I have had a 3rd generation Apple TV for a few years now. I loved it! It worked extremely well for watching Netflix and mirroring the screen from an Apple device, but it did not allow any third party applications for a very long time. Until Apple TV 4 has been announced along with tvOS. I was super excited! I purchased the Apple TV as soon as I had the opportunity to, but never really had a chance to write an app for it. Until a couple of weeks back.

Project Idea

The idea was very simple. We have a TV installed right above our team. Unfortunately, the information displayed on that TV is not very valuable for our team, so I thought it would be cool to implement an application with a very simple user interface, which would allow anybody to change the content displayed on that TV. My idea was to create two applications. The first application would run on the Apple TV, which would download a list of web addresses from a back end and then loop through those addresses. The second portion would be a web app, which would allow people to modify the list of the addresses picked up by the TV.

My idea was to use a single view controller with a WebView in it, a timer running in a loop, and Firebase SDK to subscribe to the real-time database with a list of addressed. It didn’t quite work.

USB C

I hit my first road block when I have tried to connect the Apple TV to my Mac, just to realise that instead of using a lightening port Apple decided to use a USB C port. Don’t get me wrong. I have nothing against USB C. I just don’t understand why Apple decided to put it here. Most of the iOS devices come with a lightning port. The Apple TV remote controller is charged through a lightning port, the Apple TV comes with a lightning cable in the box, so why USB C on the device itself? After finding the cable, I started writing the application, just to see that…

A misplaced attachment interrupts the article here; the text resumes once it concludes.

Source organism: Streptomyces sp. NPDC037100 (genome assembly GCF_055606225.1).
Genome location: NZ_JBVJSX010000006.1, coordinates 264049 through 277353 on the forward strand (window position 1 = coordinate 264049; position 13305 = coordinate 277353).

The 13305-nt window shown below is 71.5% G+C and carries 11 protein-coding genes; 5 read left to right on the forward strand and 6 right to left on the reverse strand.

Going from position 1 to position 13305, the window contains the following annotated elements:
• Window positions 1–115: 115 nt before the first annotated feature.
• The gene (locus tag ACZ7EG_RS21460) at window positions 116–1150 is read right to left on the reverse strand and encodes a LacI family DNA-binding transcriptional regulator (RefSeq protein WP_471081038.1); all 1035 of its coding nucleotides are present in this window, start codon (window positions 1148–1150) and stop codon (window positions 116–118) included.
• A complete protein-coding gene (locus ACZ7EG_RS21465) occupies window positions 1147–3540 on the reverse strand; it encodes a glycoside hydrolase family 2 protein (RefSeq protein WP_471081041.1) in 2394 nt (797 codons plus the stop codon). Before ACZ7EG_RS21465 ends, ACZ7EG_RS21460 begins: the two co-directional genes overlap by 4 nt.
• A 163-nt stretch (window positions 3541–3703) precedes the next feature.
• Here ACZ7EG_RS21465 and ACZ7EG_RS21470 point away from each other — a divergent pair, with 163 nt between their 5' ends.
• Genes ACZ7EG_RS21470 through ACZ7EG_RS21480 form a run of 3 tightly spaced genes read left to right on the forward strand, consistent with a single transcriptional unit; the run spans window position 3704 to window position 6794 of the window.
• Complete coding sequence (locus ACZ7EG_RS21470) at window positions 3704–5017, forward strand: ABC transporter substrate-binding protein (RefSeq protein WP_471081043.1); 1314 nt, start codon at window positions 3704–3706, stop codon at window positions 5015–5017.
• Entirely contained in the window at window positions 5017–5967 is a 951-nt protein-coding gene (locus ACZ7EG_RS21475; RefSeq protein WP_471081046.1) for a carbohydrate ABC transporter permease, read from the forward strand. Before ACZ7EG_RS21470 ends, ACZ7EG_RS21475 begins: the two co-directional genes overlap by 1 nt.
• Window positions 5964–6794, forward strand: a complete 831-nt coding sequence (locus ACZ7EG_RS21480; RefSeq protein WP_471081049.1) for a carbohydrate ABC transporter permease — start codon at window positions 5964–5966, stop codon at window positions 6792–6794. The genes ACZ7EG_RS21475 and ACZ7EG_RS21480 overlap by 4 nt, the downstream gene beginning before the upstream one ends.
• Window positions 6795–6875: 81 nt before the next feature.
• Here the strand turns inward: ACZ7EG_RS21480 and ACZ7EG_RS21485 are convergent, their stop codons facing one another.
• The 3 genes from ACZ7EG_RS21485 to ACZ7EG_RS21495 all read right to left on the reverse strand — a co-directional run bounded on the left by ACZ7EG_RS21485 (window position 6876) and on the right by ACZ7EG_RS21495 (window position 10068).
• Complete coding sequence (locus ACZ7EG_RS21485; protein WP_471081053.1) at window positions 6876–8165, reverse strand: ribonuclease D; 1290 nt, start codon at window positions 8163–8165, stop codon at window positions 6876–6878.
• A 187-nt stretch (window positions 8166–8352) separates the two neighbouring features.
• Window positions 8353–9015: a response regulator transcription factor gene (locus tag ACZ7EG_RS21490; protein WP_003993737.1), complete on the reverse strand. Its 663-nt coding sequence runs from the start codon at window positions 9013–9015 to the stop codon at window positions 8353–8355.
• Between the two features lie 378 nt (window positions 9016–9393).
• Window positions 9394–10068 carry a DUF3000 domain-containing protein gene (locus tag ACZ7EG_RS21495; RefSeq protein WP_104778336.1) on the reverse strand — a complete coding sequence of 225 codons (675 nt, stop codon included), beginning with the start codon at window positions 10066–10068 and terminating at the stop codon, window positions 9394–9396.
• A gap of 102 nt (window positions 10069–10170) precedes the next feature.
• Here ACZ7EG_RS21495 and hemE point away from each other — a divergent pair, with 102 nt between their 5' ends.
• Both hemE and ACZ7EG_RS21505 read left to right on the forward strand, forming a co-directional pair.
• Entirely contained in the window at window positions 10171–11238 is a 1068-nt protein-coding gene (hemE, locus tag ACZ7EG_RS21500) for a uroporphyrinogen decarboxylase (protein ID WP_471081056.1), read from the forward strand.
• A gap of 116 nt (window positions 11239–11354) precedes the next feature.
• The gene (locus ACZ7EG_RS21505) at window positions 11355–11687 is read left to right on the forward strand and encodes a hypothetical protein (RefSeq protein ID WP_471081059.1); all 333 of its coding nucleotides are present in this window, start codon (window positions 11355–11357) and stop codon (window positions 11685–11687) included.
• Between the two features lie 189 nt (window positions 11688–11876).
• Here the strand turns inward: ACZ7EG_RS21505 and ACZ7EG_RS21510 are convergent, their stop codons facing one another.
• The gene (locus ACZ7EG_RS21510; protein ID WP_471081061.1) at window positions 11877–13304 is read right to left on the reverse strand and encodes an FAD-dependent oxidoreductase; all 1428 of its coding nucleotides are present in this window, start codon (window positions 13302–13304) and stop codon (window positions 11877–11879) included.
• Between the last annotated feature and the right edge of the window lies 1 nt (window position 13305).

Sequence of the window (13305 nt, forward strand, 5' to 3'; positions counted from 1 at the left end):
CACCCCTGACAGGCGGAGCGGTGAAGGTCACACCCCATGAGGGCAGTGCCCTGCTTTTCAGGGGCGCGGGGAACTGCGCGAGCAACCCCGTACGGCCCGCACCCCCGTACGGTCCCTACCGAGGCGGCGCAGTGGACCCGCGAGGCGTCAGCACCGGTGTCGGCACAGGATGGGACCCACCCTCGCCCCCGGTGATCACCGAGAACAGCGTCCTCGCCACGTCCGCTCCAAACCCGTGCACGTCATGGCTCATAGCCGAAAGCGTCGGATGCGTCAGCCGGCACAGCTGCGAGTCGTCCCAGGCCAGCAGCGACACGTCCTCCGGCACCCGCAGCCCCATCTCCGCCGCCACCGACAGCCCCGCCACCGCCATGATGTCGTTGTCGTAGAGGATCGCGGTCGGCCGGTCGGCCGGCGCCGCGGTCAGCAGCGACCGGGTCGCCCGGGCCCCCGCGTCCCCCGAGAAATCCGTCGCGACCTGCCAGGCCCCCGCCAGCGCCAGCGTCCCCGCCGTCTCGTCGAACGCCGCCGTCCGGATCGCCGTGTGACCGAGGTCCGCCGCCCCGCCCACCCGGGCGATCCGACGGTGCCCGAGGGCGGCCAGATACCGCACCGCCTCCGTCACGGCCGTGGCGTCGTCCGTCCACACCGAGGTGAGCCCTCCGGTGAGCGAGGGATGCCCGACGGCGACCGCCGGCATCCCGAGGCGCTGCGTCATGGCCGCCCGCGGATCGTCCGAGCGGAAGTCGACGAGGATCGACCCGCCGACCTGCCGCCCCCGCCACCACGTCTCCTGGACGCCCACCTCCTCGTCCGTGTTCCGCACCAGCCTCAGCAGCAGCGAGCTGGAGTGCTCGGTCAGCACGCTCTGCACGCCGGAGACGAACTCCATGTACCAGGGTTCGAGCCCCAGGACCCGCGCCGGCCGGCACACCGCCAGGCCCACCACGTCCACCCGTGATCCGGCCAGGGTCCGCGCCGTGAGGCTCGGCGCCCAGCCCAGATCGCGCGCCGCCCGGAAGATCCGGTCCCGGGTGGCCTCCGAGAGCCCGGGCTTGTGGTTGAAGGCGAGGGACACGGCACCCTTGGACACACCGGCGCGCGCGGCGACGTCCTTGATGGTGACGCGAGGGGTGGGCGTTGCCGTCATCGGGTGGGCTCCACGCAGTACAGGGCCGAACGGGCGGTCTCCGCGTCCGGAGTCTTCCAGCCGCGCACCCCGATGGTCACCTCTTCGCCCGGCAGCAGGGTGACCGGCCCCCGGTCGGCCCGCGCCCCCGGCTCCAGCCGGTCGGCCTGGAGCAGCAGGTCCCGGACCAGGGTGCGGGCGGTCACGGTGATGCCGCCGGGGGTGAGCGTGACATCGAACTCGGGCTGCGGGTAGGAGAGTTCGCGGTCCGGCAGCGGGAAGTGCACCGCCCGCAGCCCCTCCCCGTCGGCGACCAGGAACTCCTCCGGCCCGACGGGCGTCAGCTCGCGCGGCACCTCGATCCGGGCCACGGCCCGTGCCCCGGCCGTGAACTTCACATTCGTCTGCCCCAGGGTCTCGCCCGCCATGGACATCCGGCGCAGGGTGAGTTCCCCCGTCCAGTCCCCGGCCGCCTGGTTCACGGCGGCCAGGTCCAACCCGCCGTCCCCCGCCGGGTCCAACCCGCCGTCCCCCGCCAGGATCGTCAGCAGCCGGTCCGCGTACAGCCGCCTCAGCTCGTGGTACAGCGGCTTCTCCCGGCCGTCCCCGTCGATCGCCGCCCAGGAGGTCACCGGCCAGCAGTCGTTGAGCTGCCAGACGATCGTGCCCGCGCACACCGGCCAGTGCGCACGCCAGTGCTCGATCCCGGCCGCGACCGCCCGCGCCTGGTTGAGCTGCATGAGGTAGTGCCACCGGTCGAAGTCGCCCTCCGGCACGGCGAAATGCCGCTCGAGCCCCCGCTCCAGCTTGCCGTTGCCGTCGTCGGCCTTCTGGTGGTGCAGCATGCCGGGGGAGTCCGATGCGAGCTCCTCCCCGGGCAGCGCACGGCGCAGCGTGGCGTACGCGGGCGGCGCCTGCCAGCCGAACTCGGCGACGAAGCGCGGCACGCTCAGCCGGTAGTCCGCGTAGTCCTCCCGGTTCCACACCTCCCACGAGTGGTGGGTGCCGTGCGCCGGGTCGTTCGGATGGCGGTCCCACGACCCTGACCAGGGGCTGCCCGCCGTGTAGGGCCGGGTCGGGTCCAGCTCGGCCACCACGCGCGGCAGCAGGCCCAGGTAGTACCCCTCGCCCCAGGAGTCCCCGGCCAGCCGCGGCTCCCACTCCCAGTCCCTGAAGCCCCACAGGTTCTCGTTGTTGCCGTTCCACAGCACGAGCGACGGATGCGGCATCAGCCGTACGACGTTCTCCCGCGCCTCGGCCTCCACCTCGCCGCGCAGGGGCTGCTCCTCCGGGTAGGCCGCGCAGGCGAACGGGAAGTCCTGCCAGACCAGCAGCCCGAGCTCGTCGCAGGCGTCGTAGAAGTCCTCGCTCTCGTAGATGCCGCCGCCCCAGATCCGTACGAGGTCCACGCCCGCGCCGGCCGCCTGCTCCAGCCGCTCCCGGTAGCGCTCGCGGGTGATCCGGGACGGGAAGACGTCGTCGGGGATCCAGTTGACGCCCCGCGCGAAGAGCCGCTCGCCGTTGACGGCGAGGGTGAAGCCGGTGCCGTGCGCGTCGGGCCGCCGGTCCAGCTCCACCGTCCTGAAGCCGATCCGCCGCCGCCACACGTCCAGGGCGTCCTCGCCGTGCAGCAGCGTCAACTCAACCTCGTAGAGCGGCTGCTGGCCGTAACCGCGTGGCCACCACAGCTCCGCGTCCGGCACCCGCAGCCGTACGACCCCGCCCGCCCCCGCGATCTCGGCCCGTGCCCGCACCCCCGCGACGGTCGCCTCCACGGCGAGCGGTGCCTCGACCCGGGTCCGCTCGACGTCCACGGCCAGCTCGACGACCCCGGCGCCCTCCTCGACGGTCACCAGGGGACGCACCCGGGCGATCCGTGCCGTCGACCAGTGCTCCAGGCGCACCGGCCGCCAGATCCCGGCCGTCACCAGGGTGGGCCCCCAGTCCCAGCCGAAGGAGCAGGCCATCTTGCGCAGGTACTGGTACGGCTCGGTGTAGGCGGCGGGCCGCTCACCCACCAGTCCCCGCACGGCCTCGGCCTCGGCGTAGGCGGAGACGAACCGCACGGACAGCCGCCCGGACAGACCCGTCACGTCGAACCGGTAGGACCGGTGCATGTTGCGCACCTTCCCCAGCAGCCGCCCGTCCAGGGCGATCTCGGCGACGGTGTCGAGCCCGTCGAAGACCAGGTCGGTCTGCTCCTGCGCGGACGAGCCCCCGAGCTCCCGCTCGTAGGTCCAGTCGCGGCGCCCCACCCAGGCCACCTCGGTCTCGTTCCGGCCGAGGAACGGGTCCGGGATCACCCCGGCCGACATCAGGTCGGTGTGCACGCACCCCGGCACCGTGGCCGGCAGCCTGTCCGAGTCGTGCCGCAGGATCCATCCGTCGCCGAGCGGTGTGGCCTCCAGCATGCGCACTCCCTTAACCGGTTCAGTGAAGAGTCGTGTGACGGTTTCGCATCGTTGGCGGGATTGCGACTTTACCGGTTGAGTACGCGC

tvOS does not allow to use UIWebView

UIWebView is disallowed. It is there, it is functional, it works in very much the same way as UIWebView for iOS, but the application is not compiling if you try to reference it. As I wasn’t planning to release the application to the App Store I had to find a way around it, which I did here.

To some degree, I can understand why Apple decided to do this. I think they were worried that the App Store would be filled with applications which don’t have anything else, but a wrapper around their responsive website. But completely removing UIWebView from the operating system is a bit silly in my opinion. How does one suppose to implement OAuth? Well, I have hacked around it, so moving on.

Firebase is not compatible with tvOS

Argh… StackOverflow is talking about a beta version of the SDK available, but not publicly. I have tried to “hack” my way around this, without any luck. I have attempted to find a similar back-end solution but didn’t want to spend hours researching, so I gave up on this idea as well.

At the end, I decided to use the company’s wiki page as a “backend.” The idea was that my app would load the wiki page every so often and parse the list of links from there. Every user already has access to the Wiki, and they don’t need to learn how to use it, so in some way, that solution was probably even better, but…

The Wiki page is password protected

I have added a very hacky JavaScript logic to log into the wiki page. It wasn’t pretty but worked well for the demo version of the application.

The results

I built the project within a day. It is not very pretty, but it is functional.

Building the application icon was a lot of fun! The designer had to supply three different images, which I “plugged into” Xcode to get a very cool 3D effect.

Working with the remote controller was harder than I expected it to be. Not that it took me very long, but I was hoping to see a more explicit interface for the main way for the users to interact with the application.

The documentation is rather poor. I had to rely on StackOverflow more than I’d like to for the first experience with the platform.

Overall, I don’t think I will be writing more apps for tvOS anytime soon. The use cases seem to be rather limited, so I’m not sure if it will be very popular beyond video games and video streaming services.